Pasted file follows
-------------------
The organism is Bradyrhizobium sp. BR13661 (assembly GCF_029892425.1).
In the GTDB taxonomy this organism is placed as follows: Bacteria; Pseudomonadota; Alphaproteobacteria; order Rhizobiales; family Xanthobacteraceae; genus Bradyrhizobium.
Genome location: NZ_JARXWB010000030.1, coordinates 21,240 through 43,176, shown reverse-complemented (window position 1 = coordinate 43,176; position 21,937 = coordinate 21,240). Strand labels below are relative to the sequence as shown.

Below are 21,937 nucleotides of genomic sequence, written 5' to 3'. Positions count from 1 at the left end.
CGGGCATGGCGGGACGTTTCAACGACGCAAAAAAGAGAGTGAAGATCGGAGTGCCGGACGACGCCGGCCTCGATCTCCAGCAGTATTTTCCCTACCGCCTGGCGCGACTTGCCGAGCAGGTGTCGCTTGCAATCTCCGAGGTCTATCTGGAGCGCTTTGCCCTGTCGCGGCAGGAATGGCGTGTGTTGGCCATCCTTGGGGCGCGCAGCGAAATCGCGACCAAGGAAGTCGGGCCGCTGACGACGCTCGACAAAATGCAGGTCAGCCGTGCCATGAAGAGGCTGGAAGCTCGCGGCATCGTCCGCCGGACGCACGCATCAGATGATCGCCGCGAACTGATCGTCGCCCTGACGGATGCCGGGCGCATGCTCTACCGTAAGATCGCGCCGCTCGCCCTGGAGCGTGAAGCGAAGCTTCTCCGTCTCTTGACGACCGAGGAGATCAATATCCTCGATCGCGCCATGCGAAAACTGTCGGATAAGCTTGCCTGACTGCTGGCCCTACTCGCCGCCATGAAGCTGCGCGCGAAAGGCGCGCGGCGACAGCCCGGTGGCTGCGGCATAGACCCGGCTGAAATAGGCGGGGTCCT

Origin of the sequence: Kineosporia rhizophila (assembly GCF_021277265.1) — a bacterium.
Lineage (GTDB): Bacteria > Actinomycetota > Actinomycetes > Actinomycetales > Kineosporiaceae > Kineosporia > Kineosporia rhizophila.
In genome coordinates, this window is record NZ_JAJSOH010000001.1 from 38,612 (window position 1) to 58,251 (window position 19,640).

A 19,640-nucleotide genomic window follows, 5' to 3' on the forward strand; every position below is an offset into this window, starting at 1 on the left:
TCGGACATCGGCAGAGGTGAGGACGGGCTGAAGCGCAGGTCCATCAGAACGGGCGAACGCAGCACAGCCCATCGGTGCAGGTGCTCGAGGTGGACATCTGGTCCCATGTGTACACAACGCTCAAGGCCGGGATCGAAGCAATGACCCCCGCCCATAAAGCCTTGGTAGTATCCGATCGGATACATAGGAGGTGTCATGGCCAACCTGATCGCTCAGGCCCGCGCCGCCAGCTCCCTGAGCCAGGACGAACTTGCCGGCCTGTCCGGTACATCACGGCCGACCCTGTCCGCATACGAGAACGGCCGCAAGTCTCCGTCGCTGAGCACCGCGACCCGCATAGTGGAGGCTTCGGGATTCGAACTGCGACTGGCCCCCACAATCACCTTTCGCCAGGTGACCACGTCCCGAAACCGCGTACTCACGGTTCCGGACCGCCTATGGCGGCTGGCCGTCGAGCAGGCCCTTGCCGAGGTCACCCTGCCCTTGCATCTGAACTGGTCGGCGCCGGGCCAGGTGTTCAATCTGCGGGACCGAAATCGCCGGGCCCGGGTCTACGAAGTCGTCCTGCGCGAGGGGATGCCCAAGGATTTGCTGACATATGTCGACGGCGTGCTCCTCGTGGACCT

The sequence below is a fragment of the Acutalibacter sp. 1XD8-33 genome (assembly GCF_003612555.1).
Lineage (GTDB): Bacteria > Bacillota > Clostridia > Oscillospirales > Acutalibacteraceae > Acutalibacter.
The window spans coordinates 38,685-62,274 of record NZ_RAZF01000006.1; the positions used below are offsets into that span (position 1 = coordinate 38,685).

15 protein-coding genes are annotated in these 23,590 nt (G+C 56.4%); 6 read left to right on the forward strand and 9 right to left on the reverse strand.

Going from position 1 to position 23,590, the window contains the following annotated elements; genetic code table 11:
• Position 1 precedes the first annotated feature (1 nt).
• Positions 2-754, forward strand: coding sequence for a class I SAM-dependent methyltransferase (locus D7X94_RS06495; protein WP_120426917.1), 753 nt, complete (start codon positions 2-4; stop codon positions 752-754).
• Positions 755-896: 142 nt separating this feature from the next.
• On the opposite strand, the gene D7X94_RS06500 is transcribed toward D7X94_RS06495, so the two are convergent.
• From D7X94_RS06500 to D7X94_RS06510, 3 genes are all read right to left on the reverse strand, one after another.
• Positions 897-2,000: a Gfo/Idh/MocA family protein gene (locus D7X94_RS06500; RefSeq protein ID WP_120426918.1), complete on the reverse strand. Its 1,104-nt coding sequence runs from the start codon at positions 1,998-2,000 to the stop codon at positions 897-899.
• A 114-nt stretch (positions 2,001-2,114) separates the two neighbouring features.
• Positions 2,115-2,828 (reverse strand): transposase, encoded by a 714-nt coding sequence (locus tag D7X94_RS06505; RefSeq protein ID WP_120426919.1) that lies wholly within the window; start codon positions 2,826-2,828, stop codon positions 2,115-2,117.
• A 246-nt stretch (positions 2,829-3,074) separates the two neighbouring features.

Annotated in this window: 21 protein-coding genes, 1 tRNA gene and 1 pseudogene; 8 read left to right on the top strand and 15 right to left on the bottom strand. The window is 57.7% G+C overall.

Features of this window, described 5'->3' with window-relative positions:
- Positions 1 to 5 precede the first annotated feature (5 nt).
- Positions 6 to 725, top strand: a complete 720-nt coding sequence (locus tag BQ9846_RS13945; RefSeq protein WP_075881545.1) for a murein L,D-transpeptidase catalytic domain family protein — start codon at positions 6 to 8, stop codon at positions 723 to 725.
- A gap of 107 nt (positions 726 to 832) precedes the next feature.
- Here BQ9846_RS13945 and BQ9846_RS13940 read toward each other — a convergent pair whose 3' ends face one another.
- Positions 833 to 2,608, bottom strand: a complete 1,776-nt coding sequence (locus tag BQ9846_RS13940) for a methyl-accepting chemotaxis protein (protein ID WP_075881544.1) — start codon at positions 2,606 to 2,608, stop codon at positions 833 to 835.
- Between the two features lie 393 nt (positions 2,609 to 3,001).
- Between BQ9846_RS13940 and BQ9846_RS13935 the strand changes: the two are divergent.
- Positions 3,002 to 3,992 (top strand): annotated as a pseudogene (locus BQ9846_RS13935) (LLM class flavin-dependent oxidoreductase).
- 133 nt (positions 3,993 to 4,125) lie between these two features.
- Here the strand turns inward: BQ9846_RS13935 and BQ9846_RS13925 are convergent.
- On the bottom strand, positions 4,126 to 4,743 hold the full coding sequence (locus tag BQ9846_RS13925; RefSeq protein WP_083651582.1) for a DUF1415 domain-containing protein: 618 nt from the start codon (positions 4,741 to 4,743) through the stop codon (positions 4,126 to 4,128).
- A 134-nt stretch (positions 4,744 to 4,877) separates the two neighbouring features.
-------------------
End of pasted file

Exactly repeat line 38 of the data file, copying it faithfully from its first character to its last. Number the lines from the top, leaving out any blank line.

- A 134-nt stretch (positions 4,744 to 4,877) separates the two neighbouring features.